“Reframe-Gaming” is the alternative – the “antidote” in TED* language – to “Blame-Gaming” (as described in the last post).  This game takes place in The Empowerment Dynamic (TED*) and involves the roles of Creator, Challenger and Coach.

The reframe game is cued because of the presence of the blame game and the Dreaded Drama Triangle (DDT) and its roles of Victim, Persecutor and Rescuer.  Rather than buying in (remember, the only way to win is not to play), invite the player(s) to join you in reframing.

To “call” the game requires that you consciously adopt the Creator role and – here’s the challenging part – TO SEE THE OTHER PLAYER(S) AS A CREATOR – whether they know it or not or are acting like it or not!  Then you start the game by stepping into either the role of Coach or Challenger (or both, in the course of the game).

As a Coach, ask the other player(s) questions such as: “What is it that you really want?  What is the dream or desire that is being denied or thwarted?  What is the commitment behind your complaint?  If you could rid yourself of “them” (even though the reality is that you can’t), what would that make possible for you that you perceive you can’t currently experience?”  (Be prepared for lots of hemming and hawing and blank looks at first!)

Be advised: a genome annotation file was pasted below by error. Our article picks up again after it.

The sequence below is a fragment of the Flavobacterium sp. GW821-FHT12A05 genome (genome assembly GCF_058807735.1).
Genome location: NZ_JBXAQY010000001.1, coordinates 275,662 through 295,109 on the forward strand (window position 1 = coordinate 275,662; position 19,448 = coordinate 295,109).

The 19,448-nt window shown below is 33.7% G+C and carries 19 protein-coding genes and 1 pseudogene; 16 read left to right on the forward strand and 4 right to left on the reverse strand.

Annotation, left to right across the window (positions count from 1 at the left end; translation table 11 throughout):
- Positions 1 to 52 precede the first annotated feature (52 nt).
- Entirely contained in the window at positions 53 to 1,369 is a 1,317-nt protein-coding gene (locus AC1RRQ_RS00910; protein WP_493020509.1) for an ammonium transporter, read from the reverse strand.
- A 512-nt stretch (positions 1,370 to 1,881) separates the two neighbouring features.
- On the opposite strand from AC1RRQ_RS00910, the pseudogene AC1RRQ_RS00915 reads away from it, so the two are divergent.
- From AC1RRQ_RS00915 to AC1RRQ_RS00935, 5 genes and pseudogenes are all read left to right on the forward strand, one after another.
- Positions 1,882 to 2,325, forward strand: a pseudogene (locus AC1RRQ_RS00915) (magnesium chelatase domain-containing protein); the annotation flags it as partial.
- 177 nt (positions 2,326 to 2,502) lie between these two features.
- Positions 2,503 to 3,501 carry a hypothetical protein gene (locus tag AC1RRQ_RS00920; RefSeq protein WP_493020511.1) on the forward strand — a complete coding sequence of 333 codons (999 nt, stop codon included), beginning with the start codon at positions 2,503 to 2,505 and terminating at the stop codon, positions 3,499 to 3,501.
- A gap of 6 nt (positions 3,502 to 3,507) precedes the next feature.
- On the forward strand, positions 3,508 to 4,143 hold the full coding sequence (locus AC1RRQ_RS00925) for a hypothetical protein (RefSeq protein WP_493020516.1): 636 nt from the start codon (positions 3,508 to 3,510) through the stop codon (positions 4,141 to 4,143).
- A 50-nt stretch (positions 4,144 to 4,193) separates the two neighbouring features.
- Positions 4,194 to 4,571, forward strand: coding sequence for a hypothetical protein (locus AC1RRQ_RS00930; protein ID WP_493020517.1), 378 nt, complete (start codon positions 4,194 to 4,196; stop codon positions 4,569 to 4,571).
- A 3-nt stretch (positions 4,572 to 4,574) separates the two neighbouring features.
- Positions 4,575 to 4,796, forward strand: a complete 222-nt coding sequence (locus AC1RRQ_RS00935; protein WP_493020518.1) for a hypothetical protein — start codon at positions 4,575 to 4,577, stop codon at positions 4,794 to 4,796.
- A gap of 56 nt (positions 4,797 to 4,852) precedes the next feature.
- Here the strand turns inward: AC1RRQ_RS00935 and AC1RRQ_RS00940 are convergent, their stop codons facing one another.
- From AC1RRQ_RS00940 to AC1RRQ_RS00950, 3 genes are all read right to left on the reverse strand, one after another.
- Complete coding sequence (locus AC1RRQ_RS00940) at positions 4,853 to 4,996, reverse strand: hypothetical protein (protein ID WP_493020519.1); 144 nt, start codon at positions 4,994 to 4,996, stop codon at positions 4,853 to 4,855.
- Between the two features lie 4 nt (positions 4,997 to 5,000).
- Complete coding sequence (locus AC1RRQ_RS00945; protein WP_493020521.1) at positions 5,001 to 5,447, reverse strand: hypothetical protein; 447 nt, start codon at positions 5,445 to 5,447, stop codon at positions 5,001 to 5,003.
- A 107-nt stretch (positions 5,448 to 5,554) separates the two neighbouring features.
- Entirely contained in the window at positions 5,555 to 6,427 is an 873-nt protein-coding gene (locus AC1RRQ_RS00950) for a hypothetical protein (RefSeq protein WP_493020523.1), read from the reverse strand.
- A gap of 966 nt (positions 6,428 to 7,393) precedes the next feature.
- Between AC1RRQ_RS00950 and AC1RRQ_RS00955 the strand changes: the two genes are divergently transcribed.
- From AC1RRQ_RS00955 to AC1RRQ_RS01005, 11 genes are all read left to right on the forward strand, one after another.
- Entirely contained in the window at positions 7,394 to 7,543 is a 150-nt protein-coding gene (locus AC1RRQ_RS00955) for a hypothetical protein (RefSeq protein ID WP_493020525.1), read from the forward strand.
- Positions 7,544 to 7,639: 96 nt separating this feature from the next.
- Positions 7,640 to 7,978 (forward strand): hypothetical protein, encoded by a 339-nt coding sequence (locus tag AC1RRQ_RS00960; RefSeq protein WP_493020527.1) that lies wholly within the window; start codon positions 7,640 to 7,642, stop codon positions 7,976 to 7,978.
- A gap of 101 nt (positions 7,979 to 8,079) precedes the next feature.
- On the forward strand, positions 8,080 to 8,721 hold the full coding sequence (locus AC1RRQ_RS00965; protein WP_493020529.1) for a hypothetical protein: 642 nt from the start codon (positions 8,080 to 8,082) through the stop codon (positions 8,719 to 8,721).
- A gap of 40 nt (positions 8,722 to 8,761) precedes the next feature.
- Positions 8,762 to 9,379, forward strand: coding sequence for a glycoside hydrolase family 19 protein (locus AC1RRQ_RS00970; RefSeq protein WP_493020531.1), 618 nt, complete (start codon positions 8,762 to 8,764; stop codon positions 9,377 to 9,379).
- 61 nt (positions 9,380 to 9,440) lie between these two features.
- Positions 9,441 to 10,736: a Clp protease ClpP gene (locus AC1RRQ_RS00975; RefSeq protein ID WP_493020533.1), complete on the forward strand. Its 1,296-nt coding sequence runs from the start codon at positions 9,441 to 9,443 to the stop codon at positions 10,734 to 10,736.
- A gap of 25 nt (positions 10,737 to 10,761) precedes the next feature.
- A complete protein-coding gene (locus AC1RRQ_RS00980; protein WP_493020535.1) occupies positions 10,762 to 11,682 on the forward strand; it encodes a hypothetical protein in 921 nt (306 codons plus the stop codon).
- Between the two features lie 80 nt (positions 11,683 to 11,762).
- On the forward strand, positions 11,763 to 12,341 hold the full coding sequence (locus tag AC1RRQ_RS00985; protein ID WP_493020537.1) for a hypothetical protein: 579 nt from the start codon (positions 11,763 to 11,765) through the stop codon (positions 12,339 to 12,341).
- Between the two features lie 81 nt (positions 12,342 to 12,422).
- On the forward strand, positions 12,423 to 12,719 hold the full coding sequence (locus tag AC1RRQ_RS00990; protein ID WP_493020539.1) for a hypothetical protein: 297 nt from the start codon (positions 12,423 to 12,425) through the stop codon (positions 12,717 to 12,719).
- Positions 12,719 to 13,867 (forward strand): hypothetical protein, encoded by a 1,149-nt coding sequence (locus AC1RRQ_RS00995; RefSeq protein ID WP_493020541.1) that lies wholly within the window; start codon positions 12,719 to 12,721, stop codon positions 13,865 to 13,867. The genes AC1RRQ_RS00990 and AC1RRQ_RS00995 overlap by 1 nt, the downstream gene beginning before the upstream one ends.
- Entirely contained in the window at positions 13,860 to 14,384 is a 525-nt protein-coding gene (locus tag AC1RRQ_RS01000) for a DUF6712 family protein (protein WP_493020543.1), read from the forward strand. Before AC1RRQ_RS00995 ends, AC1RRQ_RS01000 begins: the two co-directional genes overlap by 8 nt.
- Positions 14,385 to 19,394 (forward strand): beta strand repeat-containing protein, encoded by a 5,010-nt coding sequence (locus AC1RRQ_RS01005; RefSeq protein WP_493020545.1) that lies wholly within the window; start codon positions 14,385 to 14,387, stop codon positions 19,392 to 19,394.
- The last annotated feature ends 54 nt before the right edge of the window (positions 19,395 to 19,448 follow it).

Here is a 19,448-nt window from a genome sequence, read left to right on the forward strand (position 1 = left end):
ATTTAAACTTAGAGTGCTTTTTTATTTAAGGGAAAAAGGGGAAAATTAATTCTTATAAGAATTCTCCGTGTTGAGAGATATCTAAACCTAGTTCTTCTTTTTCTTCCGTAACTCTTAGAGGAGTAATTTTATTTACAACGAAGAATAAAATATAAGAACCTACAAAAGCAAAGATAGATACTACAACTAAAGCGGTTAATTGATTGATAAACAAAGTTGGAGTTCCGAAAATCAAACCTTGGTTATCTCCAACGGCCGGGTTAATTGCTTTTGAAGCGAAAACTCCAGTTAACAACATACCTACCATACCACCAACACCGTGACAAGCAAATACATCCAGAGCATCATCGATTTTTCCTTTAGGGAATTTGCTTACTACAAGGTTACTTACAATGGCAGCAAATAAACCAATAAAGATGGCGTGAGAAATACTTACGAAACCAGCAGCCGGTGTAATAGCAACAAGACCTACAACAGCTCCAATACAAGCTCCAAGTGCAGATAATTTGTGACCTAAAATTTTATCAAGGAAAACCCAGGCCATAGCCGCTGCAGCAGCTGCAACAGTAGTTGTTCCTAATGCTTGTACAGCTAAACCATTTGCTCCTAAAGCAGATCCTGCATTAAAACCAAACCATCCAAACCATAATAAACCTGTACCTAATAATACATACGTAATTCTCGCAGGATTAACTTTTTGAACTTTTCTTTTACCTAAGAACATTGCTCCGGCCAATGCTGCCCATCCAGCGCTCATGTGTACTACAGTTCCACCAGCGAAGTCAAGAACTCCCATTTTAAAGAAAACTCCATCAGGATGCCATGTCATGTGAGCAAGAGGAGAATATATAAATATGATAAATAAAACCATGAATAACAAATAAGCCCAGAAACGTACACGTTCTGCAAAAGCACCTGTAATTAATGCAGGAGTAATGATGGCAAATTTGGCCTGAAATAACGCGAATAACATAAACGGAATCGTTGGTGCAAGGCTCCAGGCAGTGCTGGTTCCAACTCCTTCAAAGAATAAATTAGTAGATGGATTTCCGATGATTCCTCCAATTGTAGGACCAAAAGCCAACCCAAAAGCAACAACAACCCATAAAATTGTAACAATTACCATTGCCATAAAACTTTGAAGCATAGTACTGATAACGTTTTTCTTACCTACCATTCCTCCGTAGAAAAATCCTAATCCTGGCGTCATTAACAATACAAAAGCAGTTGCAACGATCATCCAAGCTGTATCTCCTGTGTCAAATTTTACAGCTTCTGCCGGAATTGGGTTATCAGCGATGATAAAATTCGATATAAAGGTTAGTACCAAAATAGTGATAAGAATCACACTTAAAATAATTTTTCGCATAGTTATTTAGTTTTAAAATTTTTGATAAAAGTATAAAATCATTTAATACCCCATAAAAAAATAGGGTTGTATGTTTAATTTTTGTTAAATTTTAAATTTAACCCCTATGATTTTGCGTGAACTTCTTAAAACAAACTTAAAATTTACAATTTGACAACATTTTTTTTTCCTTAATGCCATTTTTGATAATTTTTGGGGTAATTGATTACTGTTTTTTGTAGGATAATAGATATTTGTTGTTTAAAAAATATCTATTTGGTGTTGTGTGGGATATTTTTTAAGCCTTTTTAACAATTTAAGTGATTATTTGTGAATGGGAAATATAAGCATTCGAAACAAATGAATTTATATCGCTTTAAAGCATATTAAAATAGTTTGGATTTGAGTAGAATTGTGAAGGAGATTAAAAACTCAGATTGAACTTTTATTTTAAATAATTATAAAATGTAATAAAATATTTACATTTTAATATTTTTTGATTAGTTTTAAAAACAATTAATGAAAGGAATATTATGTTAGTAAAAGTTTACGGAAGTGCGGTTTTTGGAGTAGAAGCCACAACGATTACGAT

If they are able to answer such questions, then – still as Coach – ask them how they might begin moving in the direction of what it is that they really want that doesn’t require blaming others.

You might also have to adopt the role of Challenger.  A conscious constructive Challenger provokes or evokes action out of an intention of sparking learning (not from an intention to be right or to look good).  You might say something like: “Put yourself in the shoes of those you blame.  How would they speak of the situation?  What is it that they are wanting/desiring to create?”  Another might be to offer to set up a time to have coffee or a beer or to take a walk with someone who represents – or is – the object of their blame.  In that meeting, inquire into the hopes and dreams of both of them – you may be surprised by the common ground that is discovered.

BTW, one of my favorite movie scenes (and real life) examples of a Challenger is late in the movie “Gandhi” in which the Mahatma is fasting because of rioting and fighting between Hindus and Muslims.  A distrught Hindu man comes before him to confess that he has killed a Muslim child.  Gandhi’s challenge to the man was to find a Muslim child who was orphaned by the fighting and adopt him – and to raise him as a Muslim.  THAT is being a Challenger and engaging in “Reframe-Gaming!”

Please accept the invitation to join in the game of reframing – and share how it goes for you!